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Worth the investment to repair 02 Subaru Ouback or look at investing in new car?

My car: 2002 Subaru Outback, 125,000 mi

I recently had invested almost $2700 into my Outback: big overhaul at 120K - standard tuneup + 2 new axle boots & new brakes.
6 weeks later noticed squeaking noise which turns out to be a bad bushing. However, on inspecting squeak source, fluid leakage (multi fluids, hard to know exactly which one and source without steam cleaning engine and adding a dye to the fluids to identify real source. Was quoted $2200-$3600 for repair work. Higher end is in case head gaskets need replacing. None of this includes needing new tires… all 4.

So, do I invest in this car, in hopes all is taken care of (knowing it’s a 10 year old car, possibilities of other breakdowns high), or invest the money into another car?

A ten year old car could have some leaks and seepage. You have to clarify what and how much the leak is. If it is a head gasket, then needs fixing ASAP and the car should not be driven. Others, like the valve cover gasket, oil pan gasket, etc could just be dealt with on a as needed basis with topping oil. Is there any coolant leak.

If you are not car savvy, might be better to get a 2nd opinion.

Sounds to me like its shot-Kevin

Spark plugs, new brakes, and CV boots isn’t a major overhaul. It just replaced stuff that wears out on a 10 year old car. It seems you are taking the car to an expensive shop, perhaps even a Subaru dealer?

I sense that you really don’t want to spend money on this car. I’m not sure why the fluid leak is causing a squeak? I think you need to find an independent shop that has reasonable prices and get them to look over the car. So far, you haven’t mentioned anything that looks like a real major issue, so what are they quoting $2,200 - 3,600 to repair?

A 10 year old car will need more $$$ budgeted for repairs and replacement of worn parts. You should budget something like $2,000 a year for repairs on top of oil changes and routine maintenance. That seems like a lot, but it is about 4 monthly car payments if you opted for a new car. Cars don’t last forever, and 10 years means this one has given someone good service to this point. Perhaps it is time for you to replace it with something new and drive worry free and with a warranty for a few years.

It sounds like the engine needs to be resealed along with the other standard things that are changed out when the engine is pulled. There is a pretty good list of things in the timing belt area though they should have been done by now according to your mileage. If the body is in excellent shape and you don’t mind keeping the car for at least another 5 years I think you would be money ahead to keep the car. By fixing those things you should be able to get well over another 100k miles on the car without spending much more money on it. If you don’t want to keep the car for a reasonable amount of time then I would suggest you spend the money on another car you want to keep for a long time and get what you can for the current car.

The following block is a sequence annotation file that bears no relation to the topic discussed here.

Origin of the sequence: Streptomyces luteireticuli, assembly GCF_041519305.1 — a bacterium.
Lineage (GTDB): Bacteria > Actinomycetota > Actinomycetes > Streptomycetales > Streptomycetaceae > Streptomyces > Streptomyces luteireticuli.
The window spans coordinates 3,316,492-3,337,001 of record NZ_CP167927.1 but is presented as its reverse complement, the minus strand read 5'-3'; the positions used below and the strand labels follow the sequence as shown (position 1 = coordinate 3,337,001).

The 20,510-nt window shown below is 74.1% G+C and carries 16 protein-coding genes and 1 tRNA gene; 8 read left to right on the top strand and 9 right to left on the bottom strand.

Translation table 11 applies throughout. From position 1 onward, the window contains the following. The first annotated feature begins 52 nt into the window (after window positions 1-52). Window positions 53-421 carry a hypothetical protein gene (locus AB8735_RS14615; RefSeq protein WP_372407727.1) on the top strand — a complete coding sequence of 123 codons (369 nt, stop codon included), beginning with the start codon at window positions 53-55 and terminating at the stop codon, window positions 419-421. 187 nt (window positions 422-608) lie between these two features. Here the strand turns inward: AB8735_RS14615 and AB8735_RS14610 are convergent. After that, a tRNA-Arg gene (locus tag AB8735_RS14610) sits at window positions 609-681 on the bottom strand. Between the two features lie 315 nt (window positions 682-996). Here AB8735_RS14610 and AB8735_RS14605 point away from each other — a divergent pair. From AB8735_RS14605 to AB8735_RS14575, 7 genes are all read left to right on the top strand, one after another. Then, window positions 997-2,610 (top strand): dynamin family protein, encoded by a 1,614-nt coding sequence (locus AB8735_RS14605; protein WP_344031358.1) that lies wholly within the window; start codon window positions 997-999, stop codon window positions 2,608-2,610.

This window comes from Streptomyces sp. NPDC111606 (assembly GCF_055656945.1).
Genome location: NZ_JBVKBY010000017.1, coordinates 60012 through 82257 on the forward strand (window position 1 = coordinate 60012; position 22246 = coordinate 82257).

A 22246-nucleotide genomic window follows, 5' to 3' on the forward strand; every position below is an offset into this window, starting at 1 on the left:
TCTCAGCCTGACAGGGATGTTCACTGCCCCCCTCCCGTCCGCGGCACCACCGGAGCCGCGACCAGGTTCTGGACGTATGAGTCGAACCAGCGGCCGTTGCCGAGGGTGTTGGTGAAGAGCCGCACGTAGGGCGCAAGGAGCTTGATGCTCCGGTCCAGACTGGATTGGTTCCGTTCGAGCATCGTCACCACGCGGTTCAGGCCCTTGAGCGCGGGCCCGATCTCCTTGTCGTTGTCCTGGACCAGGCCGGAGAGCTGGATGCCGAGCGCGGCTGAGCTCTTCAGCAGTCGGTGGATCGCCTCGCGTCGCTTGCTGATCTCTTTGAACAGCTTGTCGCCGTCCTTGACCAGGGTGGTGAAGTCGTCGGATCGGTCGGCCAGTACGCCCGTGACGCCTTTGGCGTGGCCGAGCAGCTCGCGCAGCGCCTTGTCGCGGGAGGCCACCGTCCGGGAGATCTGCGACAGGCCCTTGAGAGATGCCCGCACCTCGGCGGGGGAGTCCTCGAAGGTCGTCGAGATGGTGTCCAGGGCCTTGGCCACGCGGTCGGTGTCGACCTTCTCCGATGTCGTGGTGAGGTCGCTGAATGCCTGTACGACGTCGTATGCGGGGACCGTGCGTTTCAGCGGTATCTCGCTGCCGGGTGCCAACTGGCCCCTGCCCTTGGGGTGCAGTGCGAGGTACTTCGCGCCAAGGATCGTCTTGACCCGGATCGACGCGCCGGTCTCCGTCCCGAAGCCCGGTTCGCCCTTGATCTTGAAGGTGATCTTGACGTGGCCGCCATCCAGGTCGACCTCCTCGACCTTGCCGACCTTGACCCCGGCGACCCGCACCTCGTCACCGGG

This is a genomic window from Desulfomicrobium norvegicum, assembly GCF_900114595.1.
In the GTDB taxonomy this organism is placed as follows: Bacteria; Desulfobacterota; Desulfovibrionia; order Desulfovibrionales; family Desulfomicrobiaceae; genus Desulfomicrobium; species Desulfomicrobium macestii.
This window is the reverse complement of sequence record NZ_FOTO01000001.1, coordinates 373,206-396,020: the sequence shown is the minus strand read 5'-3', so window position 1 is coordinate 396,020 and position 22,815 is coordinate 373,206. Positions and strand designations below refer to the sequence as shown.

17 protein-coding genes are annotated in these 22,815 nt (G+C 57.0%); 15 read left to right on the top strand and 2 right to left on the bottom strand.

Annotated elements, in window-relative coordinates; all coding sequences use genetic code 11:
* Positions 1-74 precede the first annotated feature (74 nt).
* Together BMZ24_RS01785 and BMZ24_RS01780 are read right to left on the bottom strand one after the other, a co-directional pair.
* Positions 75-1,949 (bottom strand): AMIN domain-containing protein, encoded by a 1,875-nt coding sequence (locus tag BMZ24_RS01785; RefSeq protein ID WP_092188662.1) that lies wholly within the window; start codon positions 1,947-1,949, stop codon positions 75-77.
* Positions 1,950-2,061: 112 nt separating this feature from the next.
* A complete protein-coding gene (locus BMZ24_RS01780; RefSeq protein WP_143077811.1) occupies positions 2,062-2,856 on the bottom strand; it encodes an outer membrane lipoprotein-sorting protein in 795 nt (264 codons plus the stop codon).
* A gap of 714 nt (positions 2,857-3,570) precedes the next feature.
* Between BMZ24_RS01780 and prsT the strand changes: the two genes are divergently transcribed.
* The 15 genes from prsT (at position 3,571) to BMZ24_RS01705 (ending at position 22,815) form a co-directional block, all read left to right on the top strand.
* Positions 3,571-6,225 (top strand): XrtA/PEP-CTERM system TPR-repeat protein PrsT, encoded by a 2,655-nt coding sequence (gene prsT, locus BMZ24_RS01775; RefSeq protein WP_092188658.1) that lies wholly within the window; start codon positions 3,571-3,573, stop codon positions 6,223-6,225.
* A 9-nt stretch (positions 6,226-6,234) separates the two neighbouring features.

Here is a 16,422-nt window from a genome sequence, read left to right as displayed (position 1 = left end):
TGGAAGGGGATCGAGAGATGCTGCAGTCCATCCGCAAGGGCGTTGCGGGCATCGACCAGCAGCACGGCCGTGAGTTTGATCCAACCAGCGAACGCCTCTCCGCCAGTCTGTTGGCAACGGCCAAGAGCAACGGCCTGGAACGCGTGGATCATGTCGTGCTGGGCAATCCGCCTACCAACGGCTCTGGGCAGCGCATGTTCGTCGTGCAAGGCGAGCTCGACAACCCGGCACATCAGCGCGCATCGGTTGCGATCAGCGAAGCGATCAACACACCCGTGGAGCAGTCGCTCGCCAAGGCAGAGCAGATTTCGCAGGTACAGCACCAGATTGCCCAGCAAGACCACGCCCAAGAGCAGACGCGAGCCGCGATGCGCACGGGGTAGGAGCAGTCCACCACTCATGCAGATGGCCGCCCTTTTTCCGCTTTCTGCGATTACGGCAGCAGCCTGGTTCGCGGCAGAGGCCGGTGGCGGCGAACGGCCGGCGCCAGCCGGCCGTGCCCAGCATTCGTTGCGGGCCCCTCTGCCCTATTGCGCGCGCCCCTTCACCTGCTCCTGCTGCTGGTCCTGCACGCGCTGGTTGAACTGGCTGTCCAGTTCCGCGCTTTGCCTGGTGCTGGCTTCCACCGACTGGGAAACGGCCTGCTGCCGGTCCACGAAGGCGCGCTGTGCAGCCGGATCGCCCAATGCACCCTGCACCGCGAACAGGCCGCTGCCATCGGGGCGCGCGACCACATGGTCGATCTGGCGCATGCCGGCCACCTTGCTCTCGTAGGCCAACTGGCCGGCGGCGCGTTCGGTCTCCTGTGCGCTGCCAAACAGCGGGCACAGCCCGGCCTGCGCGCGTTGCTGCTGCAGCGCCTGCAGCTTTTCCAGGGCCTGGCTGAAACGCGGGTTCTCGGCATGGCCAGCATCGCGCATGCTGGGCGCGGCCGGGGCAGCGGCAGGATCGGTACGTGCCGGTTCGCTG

2nd opinion is coming from an independent shop… with good reputation. Not going back to dealership’s shop since that’s where this could have been brought to my attention at the time I did all the recent repair work. Yes, it was only $2700, but had I known then what I know now (the potential of additional $2200-$3600 + new tires), I would most likely decided trade-in instead of feeling stuck with investment made and sticking with the car or moving on. It’s more the integrity of the dealership shop in not bringing this up to my attention when it should have been. There’s evidence that someone tried cleaning up the excess oil/grease under the car, not to mention over-filling the oil by a quarter fill.

Based on 2nd opinion: report says oil was all over underside of vehicle that’s getting onto exhaust pipes and filter (creating burning fumes). Leaks seeping from head gasket on right side and coolant leaks around head gasket. Signs of cv joint grease slung all over.

From my understanding, what would be involved is steam cleaning the engine and putting dies into fluids to see where leakage source is. Head gaskets would need to get removed to do this, and sent out to test for integrity. If ok, they won’t need repair work but it so, hence the high end of the range.

Car shows 10 years of wear… but I’m fine with that. Suits the non-glitz kind of gal I am. And I do love the no car payment aspect… but I also do love having peace of mind and value of my time when it comes to cars. I’m not car savvy and have to rely on good faith, hard working people to help me take care of my car.

With Thanksgiving being tomorrow, I just want to say a heart-felt “THANK YOU” to all for your feedback. It’s helping me to think about all my options, and how to proceed, whether it’s keeping or trading in.